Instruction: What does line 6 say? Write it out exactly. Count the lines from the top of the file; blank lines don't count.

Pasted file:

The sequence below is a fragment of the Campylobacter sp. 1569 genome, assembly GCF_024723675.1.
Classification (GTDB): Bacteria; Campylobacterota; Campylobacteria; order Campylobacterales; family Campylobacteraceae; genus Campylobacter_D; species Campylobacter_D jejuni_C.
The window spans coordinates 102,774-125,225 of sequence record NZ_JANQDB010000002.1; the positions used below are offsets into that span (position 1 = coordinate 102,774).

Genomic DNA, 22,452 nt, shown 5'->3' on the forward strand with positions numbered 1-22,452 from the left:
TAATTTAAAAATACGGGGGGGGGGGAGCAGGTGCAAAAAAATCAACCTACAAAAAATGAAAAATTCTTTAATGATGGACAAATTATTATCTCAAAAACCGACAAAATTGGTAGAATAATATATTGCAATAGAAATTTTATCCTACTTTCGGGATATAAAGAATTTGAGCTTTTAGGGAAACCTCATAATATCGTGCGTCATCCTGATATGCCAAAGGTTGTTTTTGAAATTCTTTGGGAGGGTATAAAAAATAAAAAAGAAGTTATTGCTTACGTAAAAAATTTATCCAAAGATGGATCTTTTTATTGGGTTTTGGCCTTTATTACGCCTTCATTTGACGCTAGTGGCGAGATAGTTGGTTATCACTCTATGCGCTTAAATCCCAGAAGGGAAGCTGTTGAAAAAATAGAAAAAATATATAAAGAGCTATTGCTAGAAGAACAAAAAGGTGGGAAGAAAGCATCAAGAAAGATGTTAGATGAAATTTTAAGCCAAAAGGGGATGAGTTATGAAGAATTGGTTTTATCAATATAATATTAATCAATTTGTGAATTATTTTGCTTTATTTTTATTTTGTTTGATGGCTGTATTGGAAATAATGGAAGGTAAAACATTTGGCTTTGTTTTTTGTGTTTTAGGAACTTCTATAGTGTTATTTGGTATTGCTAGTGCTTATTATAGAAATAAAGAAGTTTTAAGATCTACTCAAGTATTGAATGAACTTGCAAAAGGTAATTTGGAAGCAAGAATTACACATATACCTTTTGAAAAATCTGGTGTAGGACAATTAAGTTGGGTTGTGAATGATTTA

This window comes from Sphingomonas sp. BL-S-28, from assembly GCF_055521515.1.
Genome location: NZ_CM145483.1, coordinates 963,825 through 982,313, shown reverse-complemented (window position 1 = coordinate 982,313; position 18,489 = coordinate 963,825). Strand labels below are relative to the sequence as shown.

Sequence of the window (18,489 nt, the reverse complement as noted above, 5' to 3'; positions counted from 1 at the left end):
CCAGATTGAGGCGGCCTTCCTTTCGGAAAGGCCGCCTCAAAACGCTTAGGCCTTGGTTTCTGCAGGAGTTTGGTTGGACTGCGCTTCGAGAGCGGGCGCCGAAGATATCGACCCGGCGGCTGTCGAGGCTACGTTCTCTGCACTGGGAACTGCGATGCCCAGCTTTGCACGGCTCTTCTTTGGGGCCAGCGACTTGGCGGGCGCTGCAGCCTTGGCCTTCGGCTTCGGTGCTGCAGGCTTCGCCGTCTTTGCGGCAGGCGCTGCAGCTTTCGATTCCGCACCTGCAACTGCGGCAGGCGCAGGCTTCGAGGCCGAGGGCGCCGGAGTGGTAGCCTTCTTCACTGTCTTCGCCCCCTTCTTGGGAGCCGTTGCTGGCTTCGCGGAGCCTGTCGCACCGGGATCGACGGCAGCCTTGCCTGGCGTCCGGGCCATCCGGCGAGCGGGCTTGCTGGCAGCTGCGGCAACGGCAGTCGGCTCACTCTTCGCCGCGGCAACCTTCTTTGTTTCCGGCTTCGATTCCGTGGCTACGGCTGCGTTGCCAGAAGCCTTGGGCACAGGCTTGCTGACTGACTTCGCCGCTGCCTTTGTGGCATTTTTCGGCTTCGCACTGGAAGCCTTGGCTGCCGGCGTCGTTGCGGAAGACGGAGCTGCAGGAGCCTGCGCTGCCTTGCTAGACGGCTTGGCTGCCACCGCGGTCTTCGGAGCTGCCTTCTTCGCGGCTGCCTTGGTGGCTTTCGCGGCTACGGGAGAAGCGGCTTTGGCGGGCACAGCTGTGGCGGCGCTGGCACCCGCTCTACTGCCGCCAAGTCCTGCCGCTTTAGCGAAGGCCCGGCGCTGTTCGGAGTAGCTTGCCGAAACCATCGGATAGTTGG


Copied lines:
This window comes from Sphingomonas sp. BL-S-28, from assembly GCF_055521515.1.